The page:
MedPAC Recommendation on Medicare Site-Neutral Rehabilitation Creates Barriers to Patient Access

Washington, D.C. – March 13, 2015: The Coalition to Preserve Rehabilitation (CPR), which represents leading consumer, disability, and clinician organizations, expressed serious concern over the Medicare Payment Advisory Commission’s (MedPAC’s) recommendation released today to adopt “site-neutral” payment for certain Medicare patients in need of medical rehabilitation following illness or injury. CPR believes the recommendation included in Report to the Congress: Medicare Payment Policy will inappropriately divert patients who need inpatient hospital rehabilitation to less intensive settings such as nursing homes based on their diagnosis alone, and not on their individual, medical or rehabilitation needs.

The MedPAC Report recommends that Inpatient Rehabilitation Hospitals (“IRFs”) and Skilled Nursing Facilities (“SNFs” or nursing homes) receive SNF rates for certain patients with conditions that they assert can be treated in either setting. The policy would apply in 2016 and be phased-in over a three year period. The specific conditions subject to the site-neutral policy would be determined by the Secretary through rulemaking.

“MedPAC’s recommendation on site-neutral post-acute care ignores data demonstrating different outcomes in care provided in different settings,” stated Kim Calder, Director of Health Policy of the National Multiple Sclerosis Society and CPR Steering Committee member. The level of intensity and coordination in rehabilitation hospitals and units is completely different from nursing homes and recent studies have demonstrated significant differences in patient outcomes in these two settings of care.[1]

“By adopting SNF rates for what is actually a higher, hospital level-of-care, this policy would create a strong financial disincentive to serve certain patients.  This will inevitably lead to access problems for medically complex patients who require an intensive, coordinated level of rehabilitation with the 24-hour availability of physicians.  This level of care is simply not available in SNFs,” stated Judy Stein, Executive Director of the Center for Medicare Advocacy and CPR Steering Committee member.

“The site-neutral policy wrongly places cost considerations over the best interest of Medicare beneficiaries,” said Maggie Goldberg, Vice President of Policy and Programs of the Christopher and Dana Reeve Foundation and CPR Steering Committee member. “Any future Congressional consideration of this controversial proposal must consider the long-term impact and unintended costs of diverting beneficiaries away from a setting of care that has been demonstrated to maximize health, function, and independent living.”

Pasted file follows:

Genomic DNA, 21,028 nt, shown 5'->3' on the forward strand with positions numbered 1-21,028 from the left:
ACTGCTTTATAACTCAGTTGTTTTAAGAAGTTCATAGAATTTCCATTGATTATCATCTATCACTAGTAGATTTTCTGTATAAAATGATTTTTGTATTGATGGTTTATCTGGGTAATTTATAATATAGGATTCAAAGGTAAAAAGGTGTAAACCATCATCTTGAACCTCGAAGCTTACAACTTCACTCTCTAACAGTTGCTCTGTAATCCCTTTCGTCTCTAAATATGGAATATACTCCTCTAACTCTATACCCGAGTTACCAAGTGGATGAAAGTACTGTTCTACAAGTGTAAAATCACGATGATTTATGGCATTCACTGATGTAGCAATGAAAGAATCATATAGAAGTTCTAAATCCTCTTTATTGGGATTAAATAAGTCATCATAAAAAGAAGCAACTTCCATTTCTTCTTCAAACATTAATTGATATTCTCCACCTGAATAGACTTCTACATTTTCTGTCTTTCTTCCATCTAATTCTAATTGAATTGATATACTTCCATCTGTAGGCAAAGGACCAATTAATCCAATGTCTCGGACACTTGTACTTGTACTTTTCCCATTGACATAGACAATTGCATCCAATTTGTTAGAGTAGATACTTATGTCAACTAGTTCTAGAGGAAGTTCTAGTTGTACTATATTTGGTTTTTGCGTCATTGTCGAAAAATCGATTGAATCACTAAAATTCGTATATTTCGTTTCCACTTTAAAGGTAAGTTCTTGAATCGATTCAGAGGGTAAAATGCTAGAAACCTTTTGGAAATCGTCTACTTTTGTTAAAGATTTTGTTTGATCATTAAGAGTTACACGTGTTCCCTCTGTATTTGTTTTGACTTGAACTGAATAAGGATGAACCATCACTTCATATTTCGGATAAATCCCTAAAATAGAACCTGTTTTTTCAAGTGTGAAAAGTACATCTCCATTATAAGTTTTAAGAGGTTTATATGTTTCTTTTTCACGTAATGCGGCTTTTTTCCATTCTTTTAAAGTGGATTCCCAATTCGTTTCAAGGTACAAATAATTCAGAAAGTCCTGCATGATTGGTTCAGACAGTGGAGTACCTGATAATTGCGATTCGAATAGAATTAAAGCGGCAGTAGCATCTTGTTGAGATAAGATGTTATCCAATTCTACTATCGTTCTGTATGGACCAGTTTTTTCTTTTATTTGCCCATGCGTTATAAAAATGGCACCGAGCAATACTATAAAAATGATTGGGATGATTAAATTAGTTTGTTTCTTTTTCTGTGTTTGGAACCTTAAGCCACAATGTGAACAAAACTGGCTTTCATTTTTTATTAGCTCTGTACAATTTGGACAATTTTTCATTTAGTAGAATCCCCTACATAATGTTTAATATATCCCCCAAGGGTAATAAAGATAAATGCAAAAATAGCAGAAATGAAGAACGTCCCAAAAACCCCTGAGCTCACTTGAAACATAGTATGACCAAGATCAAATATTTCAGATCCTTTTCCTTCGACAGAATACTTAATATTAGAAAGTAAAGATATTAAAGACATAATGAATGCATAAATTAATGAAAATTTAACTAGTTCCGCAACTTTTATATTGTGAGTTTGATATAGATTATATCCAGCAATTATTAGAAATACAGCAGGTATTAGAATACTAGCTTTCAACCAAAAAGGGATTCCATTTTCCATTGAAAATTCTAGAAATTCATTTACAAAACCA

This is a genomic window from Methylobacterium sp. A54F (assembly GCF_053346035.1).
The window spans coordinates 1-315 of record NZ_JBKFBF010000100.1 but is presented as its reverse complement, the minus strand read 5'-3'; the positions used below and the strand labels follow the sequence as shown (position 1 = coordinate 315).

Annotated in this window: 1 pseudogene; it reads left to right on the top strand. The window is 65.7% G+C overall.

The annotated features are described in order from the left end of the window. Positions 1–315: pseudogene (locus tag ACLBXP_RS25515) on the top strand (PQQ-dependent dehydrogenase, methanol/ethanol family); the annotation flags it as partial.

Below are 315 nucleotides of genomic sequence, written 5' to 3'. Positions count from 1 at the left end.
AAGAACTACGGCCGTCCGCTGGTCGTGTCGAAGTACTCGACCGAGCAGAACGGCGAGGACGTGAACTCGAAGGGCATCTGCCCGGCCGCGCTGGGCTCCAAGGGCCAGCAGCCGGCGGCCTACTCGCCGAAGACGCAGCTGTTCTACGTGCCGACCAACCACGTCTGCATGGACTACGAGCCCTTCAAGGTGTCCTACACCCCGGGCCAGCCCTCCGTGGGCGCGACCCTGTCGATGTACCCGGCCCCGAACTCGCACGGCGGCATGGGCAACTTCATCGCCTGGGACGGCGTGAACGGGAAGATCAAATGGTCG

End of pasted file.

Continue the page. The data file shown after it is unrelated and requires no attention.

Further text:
“MedPAC asserts that this proposal will result in savings. But without better quality and cost-data across post-acute care settings, we believe this proposal will cost Medicare more in the long run,” stated Susan Connors, President/CEO of the Brain Injury Association of America and CPR Steering Committee member. “As an organization advocating for individuals with brain injuries, we find this proposal to be particularly alarming in terms of the impact on patients.”

The Improving Medicare Post-Acute Care Transformation (IMPACT) Act, which was enacted last year, would collect data across post-acute care setting, enabling policy makers to develop reforms that do not potentially stint on patient care. CPR and its members will continue to encourage Congress to refrain from prematurely implementing a site-neutral payment system before the IMPACT Act data can be collected and analyzed.

“There are ways to reduce the costs of post-acute care without creating access barriers for patients, as the site-neutral policy does. We will be urging Congress to protect access to intensive, coordinated care provided by inpatient rehabilitation hospitals for Medicare beneficiaries,” said Alexandra Bennewith, Vice President, Government Relations for the United Spinal Association and CPR Steering Committee member. “It is critical for Medicare patients to be treated in the settings that will enable them to return to their home, family, work and community in the quickest and most effective way possible.”

The Coalition to Preserve Rehabilitation is a coalition of national consumer and clinical organizations with the goal of preserving access to rehabilitation services. CPR advocates for policies that ensure access to rehabilitative care so that individuals with injuries, illnesses, disabilities, and chronic conditions may regain and/or maintain their maximum level of independent function. CPR’s Steering Committee is composed of the Brain Injury Association of America, the Center for Medicare Advocacy, the National Multiple Sclerosis Society, the Christopher and Dana Reeve Foundation, and United Spinal Association.

[1]“Assessment of Patient Outcomes of Rehabilitative Care Provided in Inpatient Rehabilitation Facilities (IRFs) and After Discharge,” Dobson DaVanzo & Associates, LLC, July 2014, available at